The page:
the indian awaaz
About UsContact Usइंडियन आवाज़
Tuesday 21 Oct 2014
انڈین آواز
India slip to fifth position in latest ICC Test team rankings; R Ashwin number one test All Rounder    |    Coal scam: CBI files fresh chargesheet against JSPL    |   Two Germans freed by Philippine militants arrive in Manila   |   Govt ready to talk with student leaders, says Hong Kong Chief secretary    |   BCCI to initiate legal action against WI Cricket Board for abrupt cancellation of tour to India    |    Centre slashes diesel prices by 3.37 rupees; Relaunches DBT scheme    |   Manohar Lal Khattar elected new Chief Minister of Haryana    |    BJP emerges largest party in Maharashtra, capturing power in Haryana   |   AAP KI AWAAZ INDIAN AWAAZ NA BANI TO KYA BANI!   |   
RELIGIOUS AWAAZ
BBC increases religious programming Bookmark and Share PDF Print E-mail
The Indian Awaaz
Tuesday, 29 June 2010 09:40
The BBC\'s major religous programmes currently include Songs of Praise (above) and Radio 4\'s Thought for the Day. Photograph: Richard Kendal/BBC/ Richard Bacon and Susanna Reid are to present a new religion and ethics programme on BBC1 from next month. Sunday Morning Live will feature short films..

The BBC's major religous programmes currently include Songs of Praise (above) and Radio 4's Thought for the Day. Photograph: Richard Kendal/BBC/

Richard Bacon and Susanna Reid are to present a new religion and ethics programme on BBC1 from next month.

Sunday Morning Live will feature short films and discussions between the hosts and their studio guests, opening out to an audience who will interact with them through phone calls, videos and emails. Bacon also has a daily afternoon show on Radio 5 Live, while Reid co-presents BBC Breakfast.

The new series, which is being made in Belfast, will have an initial run of 20 live episodes. The first programme airs on 11 July and its promise of topicality and accessibility is a throwback to The Heaven and Earth Show, a magazine show that had a cosier feel than the more adversarial format of its successor, The Big Questions, which one former panellist likened to a "lynch mob".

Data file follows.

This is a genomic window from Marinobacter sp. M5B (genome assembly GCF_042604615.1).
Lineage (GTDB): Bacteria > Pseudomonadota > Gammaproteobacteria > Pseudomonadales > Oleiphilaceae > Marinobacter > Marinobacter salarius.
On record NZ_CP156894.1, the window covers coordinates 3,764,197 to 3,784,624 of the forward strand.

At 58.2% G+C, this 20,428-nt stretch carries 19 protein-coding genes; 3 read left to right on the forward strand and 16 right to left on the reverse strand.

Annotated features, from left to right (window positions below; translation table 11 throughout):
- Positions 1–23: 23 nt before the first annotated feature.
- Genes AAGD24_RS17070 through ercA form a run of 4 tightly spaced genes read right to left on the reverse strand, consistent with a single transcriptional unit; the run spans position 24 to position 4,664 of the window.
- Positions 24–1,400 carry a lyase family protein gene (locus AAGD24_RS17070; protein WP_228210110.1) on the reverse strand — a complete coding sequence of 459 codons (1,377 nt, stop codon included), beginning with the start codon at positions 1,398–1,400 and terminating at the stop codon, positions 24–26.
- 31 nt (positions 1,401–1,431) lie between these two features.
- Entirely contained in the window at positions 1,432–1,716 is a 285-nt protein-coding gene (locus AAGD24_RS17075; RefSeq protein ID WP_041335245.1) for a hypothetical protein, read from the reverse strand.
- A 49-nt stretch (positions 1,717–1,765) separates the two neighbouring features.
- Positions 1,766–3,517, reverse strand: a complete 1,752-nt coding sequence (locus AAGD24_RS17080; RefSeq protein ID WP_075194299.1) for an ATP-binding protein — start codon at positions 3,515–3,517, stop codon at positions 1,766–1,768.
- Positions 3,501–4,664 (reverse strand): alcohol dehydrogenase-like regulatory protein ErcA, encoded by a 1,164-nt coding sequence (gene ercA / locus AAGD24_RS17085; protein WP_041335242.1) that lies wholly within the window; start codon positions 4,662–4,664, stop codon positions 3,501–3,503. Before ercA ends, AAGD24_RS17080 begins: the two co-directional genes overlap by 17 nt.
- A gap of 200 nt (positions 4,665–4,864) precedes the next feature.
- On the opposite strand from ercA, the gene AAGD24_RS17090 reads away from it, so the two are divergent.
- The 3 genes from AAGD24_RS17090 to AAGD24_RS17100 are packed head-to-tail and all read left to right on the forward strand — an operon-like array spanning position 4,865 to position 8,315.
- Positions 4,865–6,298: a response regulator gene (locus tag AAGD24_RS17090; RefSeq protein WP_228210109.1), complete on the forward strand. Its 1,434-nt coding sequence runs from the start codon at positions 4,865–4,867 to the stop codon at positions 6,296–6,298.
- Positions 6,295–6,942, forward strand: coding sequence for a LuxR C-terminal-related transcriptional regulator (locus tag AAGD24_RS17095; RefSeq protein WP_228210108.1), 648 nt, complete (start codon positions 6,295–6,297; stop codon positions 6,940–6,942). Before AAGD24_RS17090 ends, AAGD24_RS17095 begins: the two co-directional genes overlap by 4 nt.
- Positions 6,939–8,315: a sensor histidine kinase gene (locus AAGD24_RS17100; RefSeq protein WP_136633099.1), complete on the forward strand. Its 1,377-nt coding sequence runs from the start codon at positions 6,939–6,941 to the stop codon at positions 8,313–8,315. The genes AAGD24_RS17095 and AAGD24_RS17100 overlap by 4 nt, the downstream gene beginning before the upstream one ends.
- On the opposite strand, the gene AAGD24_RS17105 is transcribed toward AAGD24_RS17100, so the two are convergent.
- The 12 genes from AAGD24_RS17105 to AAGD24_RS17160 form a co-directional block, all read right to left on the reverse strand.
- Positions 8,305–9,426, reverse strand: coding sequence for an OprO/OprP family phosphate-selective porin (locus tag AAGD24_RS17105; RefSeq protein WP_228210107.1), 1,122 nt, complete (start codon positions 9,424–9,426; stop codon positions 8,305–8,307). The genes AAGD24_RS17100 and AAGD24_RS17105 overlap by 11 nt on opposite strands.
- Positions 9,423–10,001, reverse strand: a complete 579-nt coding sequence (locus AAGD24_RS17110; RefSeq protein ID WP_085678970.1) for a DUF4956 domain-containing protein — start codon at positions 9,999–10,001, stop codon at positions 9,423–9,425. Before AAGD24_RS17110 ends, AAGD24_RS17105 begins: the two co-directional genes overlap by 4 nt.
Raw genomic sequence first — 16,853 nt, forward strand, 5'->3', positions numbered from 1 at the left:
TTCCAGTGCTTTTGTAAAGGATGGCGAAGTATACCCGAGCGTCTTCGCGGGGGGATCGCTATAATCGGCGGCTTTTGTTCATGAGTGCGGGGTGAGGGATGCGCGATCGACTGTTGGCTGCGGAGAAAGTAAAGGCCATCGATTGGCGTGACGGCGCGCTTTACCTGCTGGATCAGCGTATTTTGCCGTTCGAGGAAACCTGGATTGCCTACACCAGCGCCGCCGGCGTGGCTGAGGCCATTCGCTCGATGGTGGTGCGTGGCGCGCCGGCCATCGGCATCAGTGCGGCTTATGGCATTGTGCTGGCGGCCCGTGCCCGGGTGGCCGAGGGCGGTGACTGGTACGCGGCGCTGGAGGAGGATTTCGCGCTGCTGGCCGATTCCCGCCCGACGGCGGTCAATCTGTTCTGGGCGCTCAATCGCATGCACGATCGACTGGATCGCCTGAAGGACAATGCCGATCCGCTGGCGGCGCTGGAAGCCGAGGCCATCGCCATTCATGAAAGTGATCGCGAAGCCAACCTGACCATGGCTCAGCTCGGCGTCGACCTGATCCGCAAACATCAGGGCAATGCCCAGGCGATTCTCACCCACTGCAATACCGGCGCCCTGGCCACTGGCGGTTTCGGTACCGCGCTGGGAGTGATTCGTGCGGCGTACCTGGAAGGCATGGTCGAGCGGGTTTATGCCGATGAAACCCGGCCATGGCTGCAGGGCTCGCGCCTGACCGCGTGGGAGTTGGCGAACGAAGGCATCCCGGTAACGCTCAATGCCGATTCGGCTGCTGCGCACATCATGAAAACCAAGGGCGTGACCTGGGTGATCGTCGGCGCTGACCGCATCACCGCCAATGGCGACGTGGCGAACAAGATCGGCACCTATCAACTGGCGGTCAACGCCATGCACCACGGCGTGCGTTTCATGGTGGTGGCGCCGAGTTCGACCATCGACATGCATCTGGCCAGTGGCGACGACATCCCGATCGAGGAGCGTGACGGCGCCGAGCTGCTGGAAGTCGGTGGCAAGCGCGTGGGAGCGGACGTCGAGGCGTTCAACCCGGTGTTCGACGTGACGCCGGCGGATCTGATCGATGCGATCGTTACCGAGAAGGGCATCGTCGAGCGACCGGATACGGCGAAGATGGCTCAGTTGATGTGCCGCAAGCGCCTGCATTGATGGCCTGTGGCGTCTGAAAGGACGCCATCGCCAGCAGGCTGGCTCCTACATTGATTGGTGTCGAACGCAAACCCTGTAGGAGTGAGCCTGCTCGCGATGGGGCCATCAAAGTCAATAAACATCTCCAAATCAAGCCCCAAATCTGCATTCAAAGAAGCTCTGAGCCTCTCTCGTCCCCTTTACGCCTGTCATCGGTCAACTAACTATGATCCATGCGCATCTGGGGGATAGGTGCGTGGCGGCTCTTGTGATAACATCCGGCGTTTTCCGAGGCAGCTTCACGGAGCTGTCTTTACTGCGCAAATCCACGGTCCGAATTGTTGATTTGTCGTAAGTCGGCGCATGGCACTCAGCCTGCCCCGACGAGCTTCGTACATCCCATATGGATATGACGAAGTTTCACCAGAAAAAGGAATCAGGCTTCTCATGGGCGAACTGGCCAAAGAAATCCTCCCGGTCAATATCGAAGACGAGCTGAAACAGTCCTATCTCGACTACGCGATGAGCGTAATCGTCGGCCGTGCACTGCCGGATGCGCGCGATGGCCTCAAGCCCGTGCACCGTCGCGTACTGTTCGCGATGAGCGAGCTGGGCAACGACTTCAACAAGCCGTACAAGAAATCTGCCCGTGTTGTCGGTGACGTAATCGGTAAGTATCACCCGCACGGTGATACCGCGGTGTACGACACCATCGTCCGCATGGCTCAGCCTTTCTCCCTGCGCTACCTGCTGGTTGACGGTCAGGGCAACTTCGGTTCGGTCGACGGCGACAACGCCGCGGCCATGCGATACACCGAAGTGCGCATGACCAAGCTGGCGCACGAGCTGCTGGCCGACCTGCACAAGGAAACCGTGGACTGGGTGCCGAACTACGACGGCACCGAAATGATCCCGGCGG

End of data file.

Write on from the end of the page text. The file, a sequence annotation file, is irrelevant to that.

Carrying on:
The new show's launch may appease those institutions that continue to despair at the perceived decline of the quality and quantity of religious programming.

Last February, the Church of England passed a motion that proposed it "express its deep concern about the overall reduction in religious broadcasting across British television in recent years".

The motion also called upon mainstream broadcasters "to nurture and develop the expertise to create and commission high-quality religious content across the full range of their output, particularly material that imaginatively marks major festivals and portrays acts of worship".

Last month Roger Bolton, presenter of Radio 4's Feedback, called for BBC News to appoint an editor for religion, as it has for business and finance.

Bolton, who used to present Sunday on Radio 4, said the BBC needed such an appointment to improve its coverage of religious affairs and to bring a spiritual perspective to general news stories.

Religious programming will experience a revival this year. Next Monday, Channel 4 debuts a 90-second slot that will run after the nightly news and offer a view on a religious or spiritual issue.

Unlike the BBC's Thought for the Day, it will be open to atheists and secularists in addition to representatives from major religions.

There are also two documentaries under way about Pope Benedict XVI – one from Channel 4, presented by the human rights activist Peter Tatchell, and the other from the BBC, presented by the campaign strategist Mark Dowd – to coincide with the papal visit to the UK in September.

  Comment List

Name
Email
Place
Comment
  3+6 = * Add these number